...Patent pneumatic springs have been affixed to all the doors. In the dress-circle itself improvement has been made wherever possible, besides the general decoration harmonising with the rest of the house. The cloakrooms have been nicely papered, and the sanitary arrangements here, as in every part of the theatre, have been renewed, improved, and brought up to date...

...For the purpose of heightening the artistic effect, and of accentuating the elegantly designed fronts of the three tiers, which are chiefly adorned in ivory white, pale blue, and gold, the walls of the circles behind are papered in rich rose red. At the top of each tier run handsome gold beadings. Different in design, and more bold in execution, are the lower tier, circles, diamonds, and panels, each of which contains an elaborate design, which is let into the ivory background. Especially beautiful are the panels, which are painted in red and yellow, with an edging of turquoise blue.

On either hand the private boxes are decorated in a charming blue tint, the silk brocade curtains being on the inner side of the same shade, but outwardly of rose red to match the walls of the circles. The pillars supporting the tiers are suitably adorned, and conduce greatly to the brilliancy of the whole. The Improvement has not, however, stopped at the auditorium...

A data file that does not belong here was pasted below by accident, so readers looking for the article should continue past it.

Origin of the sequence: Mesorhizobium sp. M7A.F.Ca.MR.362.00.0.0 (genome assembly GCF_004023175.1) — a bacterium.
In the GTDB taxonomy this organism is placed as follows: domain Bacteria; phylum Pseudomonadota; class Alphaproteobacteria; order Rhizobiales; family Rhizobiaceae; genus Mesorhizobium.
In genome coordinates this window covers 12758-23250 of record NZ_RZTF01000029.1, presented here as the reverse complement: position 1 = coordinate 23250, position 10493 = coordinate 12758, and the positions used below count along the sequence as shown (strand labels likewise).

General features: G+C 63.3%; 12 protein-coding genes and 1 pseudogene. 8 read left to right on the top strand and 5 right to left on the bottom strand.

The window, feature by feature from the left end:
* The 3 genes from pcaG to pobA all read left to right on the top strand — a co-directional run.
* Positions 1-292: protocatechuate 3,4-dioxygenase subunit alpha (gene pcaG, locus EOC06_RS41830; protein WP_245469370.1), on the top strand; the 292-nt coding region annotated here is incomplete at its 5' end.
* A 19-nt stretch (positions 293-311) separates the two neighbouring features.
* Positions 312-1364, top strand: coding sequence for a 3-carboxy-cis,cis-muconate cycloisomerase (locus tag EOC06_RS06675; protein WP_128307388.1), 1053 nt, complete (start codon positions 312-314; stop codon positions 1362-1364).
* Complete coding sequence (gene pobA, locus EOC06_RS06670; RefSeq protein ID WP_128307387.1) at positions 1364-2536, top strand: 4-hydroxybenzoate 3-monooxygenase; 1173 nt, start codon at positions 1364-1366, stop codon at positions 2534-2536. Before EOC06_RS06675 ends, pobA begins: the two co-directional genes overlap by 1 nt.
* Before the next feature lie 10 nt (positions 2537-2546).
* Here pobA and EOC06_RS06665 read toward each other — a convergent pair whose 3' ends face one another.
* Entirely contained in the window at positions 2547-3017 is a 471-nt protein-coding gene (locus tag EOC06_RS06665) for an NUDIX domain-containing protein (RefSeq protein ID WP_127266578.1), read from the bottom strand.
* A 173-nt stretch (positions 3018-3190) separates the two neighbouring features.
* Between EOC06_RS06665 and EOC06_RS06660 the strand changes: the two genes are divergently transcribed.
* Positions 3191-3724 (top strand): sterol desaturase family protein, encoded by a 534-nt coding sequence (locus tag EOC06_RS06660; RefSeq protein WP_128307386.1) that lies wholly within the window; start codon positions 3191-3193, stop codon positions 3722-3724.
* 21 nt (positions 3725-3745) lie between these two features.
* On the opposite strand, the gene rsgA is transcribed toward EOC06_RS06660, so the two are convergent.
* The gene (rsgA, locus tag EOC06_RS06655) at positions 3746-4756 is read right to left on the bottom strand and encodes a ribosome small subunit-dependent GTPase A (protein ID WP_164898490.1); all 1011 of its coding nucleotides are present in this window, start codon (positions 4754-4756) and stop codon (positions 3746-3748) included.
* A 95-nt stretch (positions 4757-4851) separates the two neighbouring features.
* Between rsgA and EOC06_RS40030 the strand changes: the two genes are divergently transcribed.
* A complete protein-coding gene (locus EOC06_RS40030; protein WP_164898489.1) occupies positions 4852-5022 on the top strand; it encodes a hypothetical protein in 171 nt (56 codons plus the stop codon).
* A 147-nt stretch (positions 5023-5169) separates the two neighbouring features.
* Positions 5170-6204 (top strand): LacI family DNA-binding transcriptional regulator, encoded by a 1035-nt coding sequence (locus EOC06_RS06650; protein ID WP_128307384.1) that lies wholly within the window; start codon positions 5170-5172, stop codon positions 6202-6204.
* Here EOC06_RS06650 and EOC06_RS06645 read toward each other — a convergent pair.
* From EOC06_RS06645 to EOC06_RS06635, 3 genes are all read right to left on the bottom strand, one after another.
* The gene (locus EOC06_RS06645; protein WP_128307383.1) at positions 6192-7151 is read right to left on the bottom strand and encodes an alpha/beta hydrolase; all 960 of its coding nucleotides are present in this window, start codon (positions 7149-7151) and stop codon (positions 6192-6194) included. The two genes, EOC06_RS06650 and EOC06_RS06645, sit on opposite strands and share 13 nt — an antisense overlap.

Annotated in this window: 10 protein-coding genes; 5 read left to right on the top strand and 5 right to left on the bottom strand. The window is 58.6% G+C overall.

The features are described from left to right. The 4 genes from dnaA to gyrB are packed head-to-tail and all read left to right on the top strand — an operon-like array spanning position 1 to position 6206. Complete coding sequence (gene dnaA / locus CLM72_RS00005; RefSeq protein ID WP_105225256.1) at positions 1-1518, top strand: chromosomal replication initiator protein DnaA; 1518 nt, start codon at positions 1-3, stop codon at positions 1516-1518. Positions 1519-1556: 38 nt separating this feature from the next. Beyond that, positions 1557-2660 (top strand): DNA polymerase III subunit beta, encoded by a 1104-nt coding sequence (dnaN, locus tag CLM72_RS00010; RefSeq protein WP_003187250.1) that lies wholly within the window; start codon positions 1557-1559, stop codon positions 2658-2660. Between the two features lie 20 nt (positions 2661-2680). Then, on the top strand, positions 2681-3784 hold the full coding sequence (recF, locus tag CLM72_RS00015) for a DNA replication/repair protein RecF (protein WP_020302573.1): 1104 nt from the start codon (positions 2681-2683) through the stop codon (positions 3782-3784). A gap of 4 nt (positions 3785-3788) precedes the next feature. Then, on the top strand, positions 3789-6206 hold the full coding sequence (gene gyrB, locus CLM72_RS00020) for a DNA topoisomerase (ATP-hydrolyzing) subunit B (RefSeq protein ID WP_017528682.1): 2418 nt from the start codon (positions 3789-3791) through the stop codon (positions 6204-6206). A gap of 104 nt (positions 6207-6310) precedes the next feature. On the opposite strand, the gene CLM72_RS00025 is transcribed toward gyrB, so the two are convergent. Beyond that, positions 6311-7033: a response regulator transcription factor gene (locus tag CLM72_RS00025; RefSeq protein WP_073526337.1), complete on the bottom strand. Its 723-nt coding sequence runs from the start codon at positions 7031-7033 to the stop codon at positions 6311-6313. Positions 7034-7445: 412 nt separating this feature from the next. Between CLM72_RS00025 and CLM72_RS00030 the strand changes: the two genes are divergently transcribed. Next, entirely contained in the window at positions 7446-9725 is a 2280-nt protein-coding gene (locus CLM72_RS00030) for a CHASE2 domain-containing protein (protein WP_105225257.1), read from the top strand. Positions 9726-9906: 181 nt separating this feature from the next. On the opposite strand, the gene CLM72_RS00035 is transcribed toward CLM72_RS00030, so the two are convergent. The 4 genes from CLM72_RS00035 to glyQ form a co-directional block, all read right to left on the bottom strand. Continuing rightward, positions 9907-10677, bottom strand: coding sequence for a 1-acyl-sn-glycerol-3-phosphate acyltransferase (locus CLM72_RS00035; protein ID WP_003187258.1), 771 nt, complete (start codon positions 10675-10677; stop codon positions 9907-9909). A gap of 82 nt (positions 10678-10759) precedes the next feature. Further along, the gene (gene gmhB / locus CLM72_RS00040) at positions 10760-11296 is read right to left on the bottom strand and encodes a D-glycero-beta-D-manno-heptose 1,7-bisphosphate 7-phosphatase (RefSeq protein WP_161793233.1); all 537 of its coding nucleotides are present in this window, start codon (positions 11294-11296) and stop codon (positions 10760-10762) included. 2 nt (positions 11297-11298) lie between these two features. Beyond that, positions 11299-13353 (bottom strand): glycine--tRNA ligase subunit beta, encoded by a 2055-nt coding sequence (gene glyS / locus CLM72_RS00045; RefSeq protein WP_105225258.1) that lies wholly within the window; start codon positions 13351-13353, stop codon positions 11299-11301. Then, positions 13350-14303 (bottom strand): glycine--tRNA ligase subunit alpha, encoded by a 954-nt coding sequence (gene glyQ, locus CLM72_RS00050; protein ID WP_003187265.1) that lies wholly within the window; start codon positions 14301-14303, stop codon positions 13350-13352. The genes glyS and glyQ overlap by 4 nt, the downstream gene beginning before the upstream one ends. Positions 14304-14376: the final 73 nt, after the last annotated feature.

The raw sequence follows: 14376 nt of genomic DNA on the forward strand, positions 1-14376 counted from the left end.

...Behind the scenes everything has been overhauled and scrupulous cleanliness reigns supreme. The walls of the stage have been distempered right up to the "gridiron," while the ten commodious dressing-rooms, repainted and improved sanitarily, afford ample accommodation. The green-room, with its sixteen neat arm chairs, is very comfortable, as is the manager's room near. The audience on Monday night testified their approval by repeated applause; cheers were given for Mr Lewis, who has borne the entire cost of the work, and satisfaction was general.

After the overture by the orchestra the members of Mr Fred. Fredericks' burlesque company, who were presently to appear in the new burlesque The Rose of the Alhambra, sang the National Anthem, the solo being given by Miss Florence Black, the audience standing.'

The Theatre Royal had a new stage and Grid constructed in 1981 and its auditorium was restored at the same time.

The Theatre today is a Grade II Listed Building with a seating capacity of 950.

The Theatres Trust calls this '...the most important surviving example of Georgian theatre architecture'.

The Theatre Royal also includes a small Studio Theatre at the rear of the Theatre on Monmouth Street called the 'Ustinov Studio', which was built in 1997, and named after Peter Ustinov. And a children's Theatre called 'The Egg' which is a Grade II Listed conversion from a former Cinema and Church Hall."

SOURCE - (visit link)
Theater Name: Theatre Royal Bath

Country: England

Theatre Royal Bath
Bath, Sonerset England

Web Site: [Web Link]

Venue: Community Theater

Type of Productions:
Multi-use Facility

Restored Building: yes

Date of Construction: 1863

Architect/Designer: C J Phipps

Seating Capacity: 950

Stage Type: Not listed

Special Productions/Events/Festivals: Not listed